Revealing Royal Jewellery: The Chequers Ring

Written by Naomi Wallace

Every historian has an artefact that, if it were possible, they would keep for themselves: a letter, a piece of furniture, an old weapon perhaps. Or, in my case, a piece of jewellery. The Chequers Ring is an item that has fascinated me for years and though owning it may not be a realistic prospect, there is much discussion to be had about the identity of the woman within it.

The ring, crafted with mother of pearl, gold, rubies, and diamonds, was removed from the body of Queen Elizabeth I at the time of her death in 1603. It was probably created sometime around 1570 and is now known as the Chequers Ring as it lives at Chequers; the prime minister’s country house. Clearly, the ring was invaluable to Elizabeth as her coronation ring had to be cut off her hand shortly before her death. The fact she still wore this one indicates that it must have held a great personal significance for her. This significance, it seems, lies in the enamel portrait of a mysterious woman within the ring, above a portrait of the Queen herself.

Is it really that great of a mystery who this woman is? Personally, I would argue not. However, the differing theories about it must be entertained. Susan James points out the phoenix on the back of the ring, the emblem of the Seymour family, which has prompted some to suggest it was a gift from a member of the dynasty to Elizabeth. The phoenix, however, was a symbol the Queen herself liked to use in her own portraiture, so cannot assuredly be tied to the Seymours.

Some have suggested that the portrait depicts Katherine Parr, who was stepmother to Elizabeth during her adolescence, and clearly had a great impact on her education and religious convictions. The apparent red hair of the miniature matches that of Katherine. Her marriage to Thomas Seymour would also explain the use of the phoenix emblem. This theory is not wholly unbelievable; it does seem that Elizabeth loved Katherine and so perhaps would have wanted to pay tribute to her memory. But why not do this publicly? Recognising the love and stability Katherine briefly brought to Elizabeth and her siblings’ lives would hardly have been a controversial political statement, especially after so much time had passed, and England was a Protestant nation. As Owen Emmerson points out, Elizabeth would surely have had a portrait commissioned to commemorate Katherine’s memory if she were truly interested in paying tribute to her stepmother.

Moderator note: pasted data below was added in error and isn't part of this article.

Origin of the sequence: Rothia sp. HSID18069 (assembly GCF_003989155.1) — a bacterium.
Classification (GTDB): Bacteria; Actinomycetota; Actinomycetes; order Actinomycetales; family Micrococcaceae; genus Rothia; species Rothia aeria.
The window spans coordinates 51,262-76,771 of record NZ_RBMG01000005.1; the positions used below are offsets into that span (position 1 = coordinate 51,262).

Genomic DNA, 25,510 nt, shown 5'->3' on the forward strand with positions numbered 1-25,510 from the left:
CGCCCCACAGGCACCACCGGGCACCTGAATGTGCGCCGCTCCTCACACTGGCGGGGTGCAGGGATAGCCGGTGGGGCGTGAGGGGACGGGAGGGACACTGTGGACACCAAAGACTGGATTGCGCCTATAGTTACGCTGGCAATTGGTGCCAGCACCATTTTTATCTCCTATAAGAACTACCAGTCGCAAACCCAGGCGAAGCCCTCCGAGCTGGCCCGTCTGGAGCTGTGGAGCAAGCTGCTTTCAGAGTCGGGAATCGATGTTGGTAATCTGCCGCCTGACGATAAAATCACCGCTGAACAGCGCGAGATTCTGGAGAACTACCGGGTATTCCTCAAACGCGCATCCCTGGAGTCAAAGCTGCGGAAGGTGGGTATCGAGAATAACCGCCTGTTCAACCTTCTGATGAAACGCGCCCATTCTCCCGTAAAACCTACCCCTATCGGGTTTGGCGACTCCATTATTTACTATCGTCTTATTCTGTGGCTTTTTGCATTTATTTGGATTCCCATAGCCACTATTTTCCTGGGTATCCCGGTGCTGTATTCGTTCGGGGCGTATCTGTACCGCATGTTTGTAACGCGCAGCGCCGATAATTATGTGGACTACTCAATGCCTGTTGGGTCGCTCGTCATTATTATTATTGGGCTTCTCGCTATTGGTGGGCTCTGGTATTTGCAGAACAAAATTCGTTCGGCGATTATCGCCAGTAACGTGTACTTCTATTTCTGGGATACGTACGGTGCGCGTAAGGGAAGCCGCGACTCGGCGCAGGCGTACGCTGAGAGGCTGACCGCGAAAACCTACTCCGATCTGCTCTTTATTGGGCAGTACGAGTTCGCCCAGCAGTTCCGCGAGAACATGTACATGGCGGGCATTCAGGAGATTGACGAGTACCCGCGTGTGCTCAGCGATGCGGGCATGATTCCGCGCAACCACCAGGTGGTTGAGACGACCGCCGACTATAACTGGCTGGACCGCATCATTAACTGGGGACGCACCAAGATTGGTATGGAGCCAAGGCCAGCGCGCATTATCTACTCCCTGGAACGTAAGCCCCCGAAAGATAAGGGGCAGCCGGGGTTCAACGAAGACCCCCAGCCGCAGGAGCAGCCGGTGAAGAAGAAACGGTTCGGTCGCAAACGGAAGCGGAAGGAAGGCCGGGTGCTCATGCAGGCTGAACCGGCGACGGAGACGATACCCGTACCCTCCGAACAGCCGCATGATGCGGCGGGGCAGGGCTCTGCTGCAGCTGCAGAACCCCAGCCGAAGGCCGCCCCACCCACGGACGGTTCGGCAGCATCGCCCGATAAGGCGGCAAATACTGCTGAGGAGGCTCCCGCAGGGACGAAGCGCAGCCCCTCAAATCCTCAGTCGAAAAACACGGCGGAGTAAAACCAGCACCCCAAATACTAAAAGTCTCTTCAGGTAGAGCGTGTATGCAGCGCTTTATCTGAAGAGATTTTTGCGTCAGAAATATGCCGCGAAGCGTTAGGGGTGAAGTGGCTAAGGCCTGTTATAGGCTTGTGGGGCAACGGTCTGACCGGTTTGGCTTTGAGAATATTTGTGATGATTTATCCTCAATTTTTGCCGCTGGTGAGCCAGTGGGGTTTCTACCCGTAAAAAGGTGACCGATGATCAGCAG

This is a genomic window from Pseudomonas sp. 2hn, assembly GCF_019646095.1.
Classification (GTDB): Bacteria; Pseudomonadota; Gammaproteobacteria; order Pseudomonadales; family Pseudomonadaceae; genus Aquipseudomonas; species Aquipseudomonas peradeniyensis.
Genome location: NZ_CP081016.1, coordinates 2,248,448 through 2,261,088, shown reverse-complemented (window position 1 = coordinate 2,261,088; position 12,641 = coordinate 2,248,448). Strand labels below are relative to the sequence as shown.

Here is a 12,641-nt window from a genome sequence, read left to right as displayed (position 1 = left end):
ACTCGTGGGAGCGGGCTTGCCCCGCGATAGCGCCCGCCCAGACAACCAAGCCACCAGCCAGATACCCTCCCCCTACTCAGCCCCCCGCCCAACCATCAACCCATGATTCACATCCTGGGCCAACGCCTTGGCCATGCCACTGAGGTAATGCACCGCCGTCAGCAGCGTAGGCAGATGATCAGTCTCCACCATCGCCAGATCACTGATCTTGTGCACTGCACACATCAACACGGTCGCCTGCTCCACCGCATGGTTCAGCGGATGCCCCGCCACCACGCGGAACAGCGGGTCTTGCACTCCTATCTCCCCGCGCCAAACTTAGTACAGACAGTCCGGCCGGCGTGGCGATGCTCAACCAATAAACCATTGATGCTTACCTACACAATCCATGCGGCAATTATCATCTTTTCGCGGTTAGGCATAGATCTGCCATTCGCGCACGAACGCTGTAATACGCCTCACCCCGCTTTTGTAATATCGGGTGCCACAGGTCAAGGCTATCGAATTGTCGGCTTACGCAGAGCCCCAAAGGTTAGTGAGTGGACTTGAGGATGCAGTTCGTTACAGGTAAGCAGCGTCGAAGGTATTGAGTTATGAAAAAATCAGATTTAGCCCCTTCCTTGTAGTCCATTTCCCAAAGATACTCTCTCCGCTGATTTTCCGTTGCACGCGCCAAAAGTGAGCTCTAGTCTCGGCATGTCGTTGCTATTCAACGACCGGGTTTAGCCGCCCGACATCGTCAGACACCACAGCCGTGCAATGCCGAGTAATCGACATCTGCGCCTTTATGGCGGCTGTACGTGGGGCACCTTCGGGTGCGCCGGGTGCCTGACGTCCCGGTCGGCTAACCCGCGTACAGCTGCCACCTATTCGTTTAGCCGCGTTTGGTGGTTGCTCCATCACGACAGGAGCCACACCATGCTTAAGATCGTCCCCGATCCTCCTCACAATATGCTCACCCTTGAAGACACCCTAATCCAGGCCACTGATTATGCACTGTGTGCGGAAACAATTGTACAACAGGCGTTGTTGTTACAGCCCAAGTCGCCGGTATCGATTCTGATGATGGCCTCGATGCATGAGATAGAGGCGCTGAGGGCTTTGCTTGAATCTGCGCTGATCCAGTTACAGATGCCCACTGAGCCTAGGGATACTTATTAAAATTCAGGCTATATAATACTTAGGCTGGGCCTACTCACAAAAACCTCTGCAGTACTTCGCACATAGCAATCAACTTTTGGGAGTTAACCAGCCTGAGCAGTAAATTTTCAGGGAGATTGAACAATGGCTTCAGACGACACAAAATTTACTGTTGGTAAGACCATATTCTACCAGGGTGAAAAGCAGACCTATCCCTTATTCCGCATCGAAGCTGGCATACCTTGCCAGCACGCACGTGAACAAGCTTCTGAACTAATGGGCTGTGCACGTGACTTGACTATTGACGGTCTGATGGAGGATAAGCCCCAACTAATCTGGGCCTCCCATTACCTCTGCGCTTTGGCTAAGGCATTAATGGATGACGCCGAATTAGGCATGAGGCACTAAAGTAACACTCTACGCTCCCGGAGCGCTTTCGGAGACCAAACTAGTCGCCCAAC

When one first lays eyes on the ring, there is a woman that immediately springs to mind; I refuse to believe that Anne Boleyn is not the first person that anyone familiar with Tudor portraiture, upon seeing the enamel miniature, thinks about. The French hood, the jewellery she wears: all hallmarks of iconography of Anne. Granted, the light hair of the woman in the ring does not match contemporary accounts of Anne’s dark brunette hair, however the natural ageing of the ring is a pretty simple explanation that overrides this.

For the woman to be Anne Boleyn, Elizabeth’s own mother, just makes sense. Elizabeth never spoke publicly of her mother, but more discreet actions such as bestowing gifts and patronage on Boleyn descendants prove that she did honour her memory. It is a difficult subject to navigate; both the fact that Elizabeth was not even three years old when her mother died, and her silence about it throughout her reign, leave historians in conflict about how she may have felt about her. If Elizabeth had explicitly supported her mother, this would come as a direct challenge to her father, upon whose orders Anne had been executed. It is therefore unsurprising that she did not decide to hash out what one can only assume was deep and unresolved family trauma in front of a country that was already in a very precarious state when she assumed the throne.

However, there are some clues that connect the Queen to her mother. Elizabeth constantly remained surrounded by cousins of her mother, such as Catherine Carey Knollys, and Sir Francis and Sir William Knollys. She also supported her cousin George Boleyn, the illegitimate son of Anne’s brother (also named George Boleyn), in his ecclesiastical career. Mathew Parker, Anne Boleyn’s own chaplain, agreed to be Archbishop of Canterbury under Elizabeth because he had promised Anne before her execution that he would care for her daughter spiritually. Additionally, she frequently adopted Anne’s motto semper eadem (always the same). So, while she never made any outward statement of affection for her mother, there are many subtle but meaningful ways that Elizabeth paid tribute to Anne whilst she was Queen.

I think it is entirely plausible that Elizabeth would have kept a piece of jewellery such as this which established such a personal, intimate link to her mother. Having a portrait of Anne within a locket ring, for only her to see, seems like the perfect way to privately honour a woman to whose memory such political and religious turmoil was attached. Surely, the Chequers Ring can be no other than a material reunion of mother and daughter, Anne Boleyn and the illustrious Queen of England who was once the little girl left behind in the wreckage of her father’s violence.


Cole, Mary Hill. “MATERNAL MEMORY: ELIZABETH TUDOR’S ANNE BOLEYN”, Explorations in Renaissance Culture 30, 1 (2004): 41-56

James, Susan E. The Feminine Dynamic in English Art, 1485-1603: Women as Consumers, Patrons and Painters. Ashgate, 2009 

Kennedy, Maev. 2002. “Ring That Could Hold Clue to Elizabeth I.” The Guardian. July 26, 2002.

“The Woman in the Ring” Royal History Geeks. March 15, 2021.

Feature image credit:  The Chequers Ring. Property of The Chequers Trust. Accessed via The Telegraph (28 September 2021):

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